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Monday, October 27, 2014

A tribute to Rosa Parks


We, the people of the world, and particularly non-white immigrants from around the world salute you to express our deeply felt gratitude for your courage 
in becoming a catalyst in removal of the evil Apartheid practice from the United States.  Dear Rosa, we thank you from the depth of our hearts. 
Today is her anniversary, she passed away 9 years ago today in Detroit, Michigan, leaving a rich legacy of service to humanity.  Rosa Louise McCauley Parks was an African-American civil rights activist, whom the United States Congress called "the first lady of civil rights" and "the mother of the freedom movement".  

Had it not been for her defiant civil disobedience by courageously sitting in the bus despite the orders to get up from the seat where only white people can sit, and had it not been for the follow up by MLK, the Civil rights act would not have been a reality, and perhaps none of the non-white immigrants would have made it to the United States. You are one of the reasons I am here today in these United States. 

In Dallas, there were no more than 5 Pakistani and 10 Indian families prior to the passage of Civil rights act in 1964, then a wave of immigrants came, knowing that they don’t have to drink the water from a different fountain; don’t have to sit in the back of the bus, or cannot eat in a restaurant and forget all other privileges we enjoy today because of her bold step. 

I just Googled “Rosa Parks Mike Ghouse” and to my delight, I found 4,710 entries, and felt good that I have expressed my gratitude adequately.  Thank you Rosa, I would not have come to the United States without the Civil rights act and I will do my share of work in making America a great nation on the earth. 


On May 1, 2010, I paid my tribute to Rosa Parks to a group of 8000 people at the Immigration Rally in Down Town Dallas -https://www.youtube.com/watch?v=OrjU0KULv-Y 
We, at the Foundation for Pluralism paid our tribute to Rosa Parks at the 9th Annual Thanksgiving Celebrations at Embassy Suites Hotel in Frisco in November 2005; she had passed away on October 24 the same year.  Narration of Thanksgiving was given by Mary Ann Thompson-Frenk, and Tribute to Rosa Parks was read by Cheryl Smith and the tribute to MLK was offered by Anne Marie Weiss and the plaque was presented to Rev. Perry Crenshaw by TV Host Ester Davis. Julie Ann Turner and Najma Ghouse were the other MC’s of the program and I delivered the Key note address “the Community is a bus.”http://www.foundationforpluralism.com/TG2005_REPORT.asp

 
On December 7, 2013, another mention of Rosa Parks in “A Muslim’s Prayer for Nelson Mandela” - http://therecoveringpolitician.com/rp-nation/mike-ghouse-a-muslims-prayer-for-nelson-mandela

 If you are in Dallas, we are holding the 16th Annual Thanksgiving event on Saturday, November 22, and I am pleased to invite you to join us – details at:www.ThanksgivingCelebrations.org  


The following information is from Wikipedia.

Rosa Louise McCauley Parks (February 4, 1913 – October 24, 2005) was an African-American civil rights activist, whom the United States Congress called "the first lady of civil rights" and "the mother of the freedom movement".[1] Her birthday, February 4, and the day she was arrested, December 1, have both become Rosa Parks Day, commemorated in both California and Ohio.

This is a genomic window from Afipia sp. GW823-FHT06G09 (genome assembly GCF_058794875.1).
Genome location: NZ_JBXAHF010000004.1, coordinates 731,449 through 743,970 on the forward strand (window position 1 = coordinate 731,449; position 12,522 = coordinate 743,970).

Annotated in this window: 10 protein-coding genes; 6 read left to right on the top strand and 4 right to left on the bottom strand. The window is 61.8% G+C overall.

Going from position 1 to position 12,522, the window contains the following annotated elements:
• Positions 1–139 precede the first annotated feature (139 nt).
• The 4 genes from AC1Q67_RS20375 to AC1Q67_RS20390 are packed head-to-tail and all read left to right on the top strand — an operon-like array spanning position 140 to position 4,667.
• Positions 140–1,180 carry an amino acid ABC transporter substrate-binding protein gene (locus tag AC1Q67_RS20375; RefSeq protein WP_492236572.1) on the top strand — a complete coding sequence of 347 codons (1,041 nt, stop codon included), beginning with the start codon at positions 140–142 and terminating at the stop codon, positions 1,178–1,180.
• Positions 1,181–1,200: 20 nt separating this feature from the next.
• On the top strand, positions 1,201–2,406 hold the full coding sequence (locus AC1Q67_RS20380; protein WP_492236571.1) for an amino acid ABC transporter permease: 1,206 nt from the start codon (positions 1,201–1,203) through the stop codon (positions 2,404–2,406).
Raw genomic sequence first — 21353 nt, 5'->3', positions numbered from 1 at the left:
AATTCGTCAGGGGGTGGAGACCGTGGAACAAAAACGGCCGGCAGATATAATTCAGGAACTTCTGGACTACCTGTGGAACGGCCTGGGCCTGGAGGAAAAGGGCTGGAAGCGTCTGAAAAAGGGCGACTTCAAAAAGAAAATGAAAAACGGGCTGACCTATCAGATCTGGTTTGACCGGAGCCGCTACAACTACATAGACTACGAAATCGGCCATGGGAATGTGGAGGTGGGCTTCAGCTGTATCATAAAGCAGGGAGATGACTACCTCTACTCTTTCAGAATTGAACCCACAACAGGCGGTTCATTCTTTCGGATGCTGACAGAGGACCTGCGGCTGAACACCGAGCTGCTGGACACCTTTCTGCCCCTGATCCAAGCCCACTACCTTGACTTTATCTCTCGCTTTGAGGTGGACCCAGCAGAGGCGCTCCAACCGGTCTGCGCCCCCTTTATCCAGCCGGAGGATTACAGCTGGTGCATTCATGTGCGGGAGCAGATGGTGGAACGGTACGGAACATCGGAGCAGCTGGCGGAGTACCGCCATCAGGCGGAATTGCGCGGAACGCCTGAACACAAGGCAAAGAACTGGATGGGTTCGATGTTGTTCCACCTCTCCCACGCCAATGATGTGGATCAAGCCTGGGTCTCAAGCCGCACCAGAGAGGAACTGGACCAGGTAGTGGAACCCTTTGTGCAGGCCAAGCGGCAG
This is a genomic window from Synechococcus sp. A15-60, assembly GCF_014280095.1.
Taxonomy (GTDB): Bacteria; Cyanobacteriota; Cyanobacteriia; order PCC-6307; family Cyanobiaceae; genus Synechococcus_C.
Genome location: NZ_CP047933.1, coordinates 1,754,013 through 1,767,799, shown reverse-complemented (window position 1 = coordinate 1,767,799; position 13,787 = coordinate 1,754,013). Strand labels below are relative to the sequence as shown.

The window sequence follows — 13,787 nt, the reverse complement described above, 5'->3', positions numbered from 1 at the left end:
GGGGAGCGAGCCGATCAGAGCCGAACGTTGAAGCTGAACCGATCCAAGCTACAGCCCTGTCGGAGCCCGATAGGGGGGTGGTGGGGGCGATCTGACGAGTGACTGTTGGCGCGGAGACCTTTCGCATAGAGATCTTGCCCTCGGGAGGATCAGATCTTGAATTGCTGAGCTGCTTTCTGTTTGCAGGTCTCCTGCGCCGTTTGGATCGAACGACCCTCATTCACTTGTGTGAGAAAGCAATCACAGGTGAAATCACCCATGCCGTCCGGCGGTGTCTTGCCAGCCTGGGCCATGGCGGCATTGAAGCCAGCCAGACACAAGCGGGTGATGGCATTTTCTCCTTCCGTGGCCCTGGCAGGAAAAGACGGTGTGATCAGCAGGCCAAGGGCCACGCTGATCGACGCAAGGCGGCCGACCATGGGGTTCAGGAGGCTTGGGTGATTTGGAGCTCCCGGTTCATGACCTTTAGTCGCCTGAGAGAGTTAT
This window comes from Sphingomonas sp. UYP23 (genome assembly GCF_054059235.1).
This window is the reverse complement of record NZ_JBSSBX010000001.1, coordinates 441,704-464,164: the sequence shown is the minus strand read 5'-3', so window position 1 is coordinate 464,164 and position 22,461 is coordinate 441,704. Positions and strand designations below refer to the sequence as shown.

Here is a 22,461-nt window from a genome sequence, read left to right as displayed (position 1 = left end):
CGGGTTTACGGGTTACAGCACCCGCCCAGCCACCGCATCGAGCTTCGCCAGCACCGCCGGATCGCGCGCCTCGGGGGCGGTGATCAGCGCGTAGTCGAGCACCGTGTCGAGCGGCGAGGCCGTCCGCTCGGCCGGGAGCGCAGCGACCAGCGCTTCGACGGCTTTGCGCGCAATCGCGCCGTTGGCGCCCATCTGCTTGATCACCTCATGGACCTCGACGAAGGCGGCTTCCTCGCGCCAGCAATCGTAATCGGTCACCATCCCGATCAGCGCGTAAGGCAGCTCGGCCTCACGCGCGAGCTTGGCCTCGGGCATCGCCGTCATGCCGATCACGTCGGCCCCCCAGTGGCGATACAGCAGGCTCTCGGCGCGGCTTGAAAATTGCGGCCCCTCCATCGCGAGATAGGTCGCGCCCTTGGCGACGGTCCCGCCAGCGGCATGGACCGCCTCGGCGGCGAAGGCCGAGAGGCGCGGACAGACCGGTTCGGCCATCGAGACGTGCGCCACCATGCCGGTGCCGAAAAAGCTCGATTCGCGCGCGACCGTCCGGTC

On December 1, 1955, in Montgomery, Alabama, Parks refused to obey bus driver James F. Blake's order that she give up her seat in the colored section to a white passenger, after the white section was filled. Parks was not the first person to resist bus segregation. Others had taken similar steps, including Irene Morgan in 1946, Sarah Louise Keys in 1955, and the members of the Browder v. Gayle lawsuit (Claudette Colvin, Aurelia Browder, Susie McDonald, and Mary Louise Smith) who were arrested in Montgomery months before Parks.NAACP organizers believed that Parks was the best candidate for seeing through a court challenge after her arrest for civil disobedience in violating Alabama segregation laws, although eventually her case became bogged down in the state courts while the Browder v. Gayle case succeeded.


 Parks' act of defiance and the Montgomery Bus Boycott became important symbols of the modern Civil Rights Movement. She became an international icon of resistance to racial segregation. She organized and collaborated with civil rights leaders, including Edgar Nixon, president of the local chapter of the NAACP; and Martin Luther King, Jr., a new minister in town who gained national prominence in the civil rights movement.
 At the time, Parks was secretary of the Montgomery chapter of the NAACP. She had recently attended the Highlander Folk School, a Tennessee center for training activists for workers' rights and racial equality. She acted as a private citizen "tired of giving in". Although widely honored in later years, she also suffered for her act; she was fired from her job as a seamstress in a local department store.
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Mike Ghouse is a public speaker, thinker, writer and a commentator on Pluralism at work place, politics, religion, society, gender, race, culture, ethnicity, food and foreign policy. He is commentator on Fox News and syndicated Talk Radio shows and a writer at major news papers including Dallas Morning News and Huffington Post.  All about him is listed in several links at www.MikeGhouse.net and his writings are at www.TheGhousediary.com and 10 other blogs. He is committed to building cohesive societies and offers pluralistic solutions on issues of the day.

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